University of Toronto professor Kent Roach described Australia’s response as ‘hyper-legislation’ because the staggering number of anti-terror bills enacted by the Australian Parliament pales in comparison to Canada, Britain and even the United States. The total sum of these bills is staggering, but the severity of them, as well as their infringement on individual freedoms, is further cause for concern. For instance, it is now an offence for an Australian to enter, or remain in, a part of a country the Australian government has deemed criminal, such as Mosul in Iraq. This, in addition to laws granting the responsible minister the power to strip Australian citizenship from dual passport-holders due to terrorist affiliation, makes Australia’s punitive powers towards terrorism among the harshest in the world.
To an outsider this flurry of legislation gives the impression that the Australian government and its intelligence apparatus take a zero-tolerance and preventive approach to terrorism. Yet, as many scholars have noted, the ambiguity of what can be classified as terrorism grants governments the discretionary power to define who or what can be considered terror. The ASIO website, drawn from its legislative classification, defines terror as ‘politically motivated violence’ and goes on to assert that ‘The primary terrorist threat in Australia today comes from a small number of Australia-based individuals who are committed to a violent anti-Western, Sunni Islamist extremist ideology.’ Here it is inferred that any threat to Australia is an external one posed by Muslims. The growing trend of domestic terrorism and internal combatants, by this logic, comes from naturalised foreigners and not our own true-blue Aussies.
Yet a cursory look at the uniquely Australian right-wing extremism taking root in public life and the war crimes outlined in shocking detail by the Brereton Report tells a different story. Both examples, the first of home-grown white supremacists terrorising immigrants with xenophobic aggression, and the second of Australian Defence Force (ADF) soldiers allegedly slaughtering Afghans in cold blood, incite terror among plenty of innocent civilians. The identities of the perpetrators and victims make these actions unlikely to be considered terrorism or charged under the bloated punitive powers of Australian counter-terrorism.
Among the deluge of Australian neo-Nazi white supremacist groups founded and popularised in the past two decades, several are notable for having sustained momentum and membership. Founded in 2009, the Australian Defence League (ADL) gained widespread notoriety for stalking and photographing Muslim women on public transport, verbally abusing Muslims, displaying anti-Islamic posters outside mosques and threatening to blow up an Islamic school. The ADL were a core component of the coalition of white supremacist groups formed to stop the construction of a mosque and Muslim cultural centre in Bendigo in 2014. Two of the leaders of this movement, Blair Cottrell and Neil Erikson, filmed a video featuring them beheading a dummy in protest against the mosque, for which a magistrate found them guilty of inciting contempt for Muslims. They were fined $2000.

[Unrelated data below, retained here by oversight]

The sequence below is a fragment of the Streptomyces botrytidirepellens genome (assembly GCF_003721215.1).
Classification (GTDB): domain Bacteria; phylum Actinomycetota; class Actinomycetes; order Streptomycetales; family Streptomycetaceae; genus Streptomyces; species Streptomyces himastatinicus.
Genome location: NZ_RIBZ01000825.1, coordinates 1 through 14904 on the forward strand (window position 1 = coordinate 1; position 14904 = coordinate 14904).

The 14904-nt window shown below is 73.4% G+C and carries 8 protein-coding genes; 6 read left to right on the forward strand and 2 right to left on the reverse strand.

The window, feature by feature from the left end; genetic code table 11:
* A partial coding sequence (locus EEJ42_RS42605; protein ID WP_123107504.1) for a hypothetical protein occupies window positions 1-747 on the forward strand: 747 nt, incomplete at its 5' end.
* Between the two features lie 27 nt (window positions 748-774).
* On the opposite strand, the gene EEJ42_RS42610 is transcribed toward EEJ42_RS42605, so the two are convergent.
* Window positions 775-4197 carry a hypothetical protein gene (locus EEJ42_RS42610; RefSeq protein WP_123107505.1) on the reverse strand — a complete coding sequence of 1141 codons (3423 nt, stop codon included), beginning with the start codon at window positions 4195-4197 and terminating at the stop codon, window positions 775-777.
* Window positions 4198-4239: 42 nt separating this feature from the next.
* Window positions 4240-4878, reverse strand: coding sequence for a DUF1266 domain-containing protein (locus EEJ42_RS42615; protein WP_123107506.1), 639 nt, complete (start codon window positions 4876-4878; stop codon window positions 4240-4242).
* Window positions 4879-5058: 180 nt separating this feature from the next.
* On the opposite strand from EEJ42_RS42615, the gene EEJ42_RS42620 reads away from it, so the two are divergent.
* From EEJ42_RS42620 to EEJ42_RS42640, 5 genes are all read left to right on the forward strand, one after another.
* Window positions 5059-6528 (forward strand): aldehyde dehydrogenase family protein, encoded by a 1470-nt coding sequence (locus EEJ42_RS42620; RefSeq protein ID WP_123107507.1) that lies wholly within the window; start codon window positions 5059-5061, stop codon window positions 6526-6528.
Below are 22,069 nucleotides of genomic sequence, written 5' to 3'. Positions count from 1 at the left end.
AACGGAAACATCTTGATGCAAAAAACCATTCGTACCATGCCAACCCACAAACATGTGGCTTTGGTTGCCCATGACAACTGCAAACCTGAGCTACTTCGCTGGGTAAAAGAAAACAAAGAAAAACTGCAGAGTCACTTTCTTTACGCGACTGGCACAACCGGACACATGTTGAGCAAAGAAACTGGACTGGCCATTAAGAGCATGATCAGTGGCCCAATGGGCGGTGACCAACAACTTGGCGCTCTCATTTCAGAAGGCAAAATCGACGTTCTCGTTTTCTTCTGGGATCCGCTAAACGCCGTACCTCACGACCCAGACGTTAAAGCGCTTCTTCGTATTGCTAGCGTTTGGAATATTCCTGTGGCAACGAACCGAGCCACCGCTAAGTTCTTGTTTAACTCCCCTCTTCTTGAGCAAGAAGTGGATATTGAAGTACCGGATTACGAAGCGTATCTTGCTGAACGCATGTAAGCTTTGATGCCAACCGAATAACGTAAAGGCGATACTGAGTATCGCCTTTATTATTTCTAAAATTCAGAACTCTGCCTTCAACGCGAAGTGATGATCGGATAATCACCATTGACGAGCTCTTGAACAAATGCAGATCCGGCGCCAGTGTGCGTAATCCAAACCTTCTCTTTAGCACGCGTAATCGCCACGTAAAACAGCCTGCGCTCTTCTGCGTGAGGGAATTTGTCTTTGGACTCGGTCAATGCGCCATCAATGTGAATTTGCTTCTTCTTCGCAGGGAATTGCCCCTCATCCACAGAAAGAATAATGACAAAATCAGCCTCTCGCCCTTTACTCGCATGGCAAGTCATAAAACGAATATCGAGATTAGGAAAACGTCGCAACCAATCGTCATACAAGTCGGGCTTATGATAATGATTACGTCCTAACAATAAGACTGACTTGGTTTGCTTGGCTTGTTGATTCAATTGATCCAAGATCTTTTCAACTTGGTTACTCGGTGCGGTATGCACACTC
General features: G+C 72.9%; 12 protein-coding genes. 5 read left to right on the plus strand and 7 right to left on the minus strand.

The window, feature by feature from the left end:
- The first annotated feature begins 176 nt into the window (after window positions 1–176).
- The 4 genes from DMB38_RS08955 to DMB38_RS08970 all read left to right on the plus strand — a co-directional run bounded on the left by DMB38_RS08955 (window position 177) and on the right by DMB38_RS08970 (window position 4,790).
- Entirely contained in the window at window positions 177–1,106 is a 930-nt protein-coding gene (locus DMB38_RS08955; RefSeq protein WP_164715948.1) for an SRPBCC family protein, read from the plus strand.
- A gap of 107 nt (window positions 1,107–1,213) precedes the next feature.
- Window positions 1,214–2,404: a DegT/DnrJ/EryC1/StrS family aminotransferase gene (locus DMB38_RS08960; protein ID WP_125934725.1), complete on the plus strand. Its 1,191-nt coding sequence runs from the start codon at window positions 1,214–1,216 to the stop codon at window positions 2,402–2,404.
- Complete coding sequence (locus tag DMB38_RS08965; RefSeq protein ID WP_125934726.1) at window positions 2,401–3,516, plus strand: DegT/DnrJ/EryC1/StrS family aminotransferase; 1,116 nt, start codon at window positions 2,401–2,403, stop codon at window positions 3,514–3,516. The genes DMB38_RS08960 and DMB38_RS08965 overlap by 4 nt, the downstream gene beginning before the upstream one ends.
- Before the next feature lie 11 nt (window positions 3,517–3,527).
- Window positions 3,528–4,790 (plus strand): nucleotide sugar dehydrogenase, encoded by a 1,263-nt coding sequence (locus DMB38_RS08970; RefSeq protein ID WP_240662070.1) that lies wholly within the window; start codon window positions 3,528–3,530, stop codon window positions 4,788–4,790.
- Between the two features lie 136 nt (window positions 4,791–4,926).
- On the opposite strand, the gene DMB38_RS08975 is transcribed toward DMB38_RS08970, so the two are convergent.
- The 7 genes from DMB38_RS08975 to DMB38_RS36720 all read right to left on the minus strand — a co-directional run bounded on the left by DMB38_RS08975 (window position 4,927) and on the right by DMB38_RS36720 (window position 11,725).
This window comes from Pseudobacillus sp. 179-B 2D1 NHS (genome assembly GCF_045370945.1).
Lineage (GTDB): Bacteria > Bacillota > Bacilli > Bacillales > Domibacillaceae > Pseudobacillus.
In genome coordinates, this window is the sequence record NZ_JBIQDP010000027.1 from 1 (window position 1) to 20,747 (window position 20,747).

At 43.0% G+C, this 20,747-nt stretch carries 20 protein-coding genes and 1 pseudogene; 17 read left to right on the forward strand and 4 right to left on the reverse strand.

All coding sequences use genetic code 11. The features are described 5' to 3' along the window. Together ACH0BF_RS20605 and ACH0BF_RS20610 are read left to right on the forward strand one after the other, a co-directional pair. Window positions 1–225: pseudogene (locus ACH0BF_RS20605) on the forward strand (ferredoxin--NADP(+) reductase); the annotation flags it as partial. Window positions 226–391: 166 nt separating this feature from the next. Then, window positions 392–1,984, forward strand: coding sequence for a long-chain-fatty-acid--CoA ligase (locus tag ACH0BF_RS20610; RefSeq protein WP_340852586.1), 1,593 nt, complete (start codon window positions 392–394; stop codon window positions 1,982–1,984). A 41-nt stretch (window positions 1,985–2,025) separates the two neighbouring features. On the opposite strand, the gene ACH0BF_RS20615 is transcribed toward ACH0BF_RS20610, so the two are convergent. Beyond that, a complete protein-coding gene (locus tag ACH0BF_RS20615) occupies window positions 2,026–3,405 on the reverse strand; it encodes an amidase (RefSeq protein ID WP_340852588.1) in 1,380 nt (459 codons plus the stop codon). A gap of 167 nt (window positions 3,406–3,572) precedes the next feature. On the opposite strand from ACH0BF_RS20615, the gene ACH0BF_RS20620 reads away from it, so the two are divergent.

It wasn’t until 2019 that counterterrorism legislation was applied to the threat of right-wing extremism, after Phillip Galea was found to have ordered ingredients for explosives and premeditated the bombing of leftist organisations in Melbourne, including Trades Hall, the Melbourne Anarchist Club and the Resistance Centre. His attacks were motivated by Islamaphobic sentiment and many of his attitudes were fomented in the online forums facilitated by the United Patriots Front (UPF) and the True Blue Crew (TBC). In her ruling, Justice Elizabeth Hollingworth attributed Galea’s ideological posture to ‘fanciful and immature rubbish’ fuelled by alcohol during late-night ramblings. It is intellectually lazy to dismiss the motivations of Galea’s terrorism in this way and doing so skirts over the deadly xenophobia and Islamaphobia that license it in Australian culture.
As crucial architects of the UPF and the TBC, two of the most prominent white supremacist groups, Cottrell and Erikson helped organise an unruly anti-immigration rally on St Kilda beach in 2019, where attendees brawled with counter-protestors. Police said they had received intelligence on the ideologically incisive nature of the rally, and yet firsthand reports of the day suggest that police largely aided the rally attendees and supported their right to terrorise local community members. Later that year, Cottrell received ample praise from the white Australian Christchurch shooter, who livestreamed his Islamophobic killing spree that murdered 51 people and injured 40 others.
There are direct causal links between extremist discourse among far-right groups and terrorist acts, despite what the legal ramifications for their instigators, or lack thereof, might suggest. It is in the meeting rooms, rallies and chat forums of these groups that animosity towards Muslims and other immigrant communities is stoked. It is then reinforced by the purity fantasies of Pauline Hanson and Fraser Anning, with the result that many white Australians see the mere presence of Muslims in Australia as a threat to their way of life, due to successful efforts throughout the War on Terror to paint Islam as inherently barbaric and accommodating of terrorism. It is not enough that, accounting for its GDP and population, Australia ranks among the lowest in the world for its annual refugee intake. There are still a significant number of Australians who turn to armed militias to resolve their anxieties about the diversifying population of their country.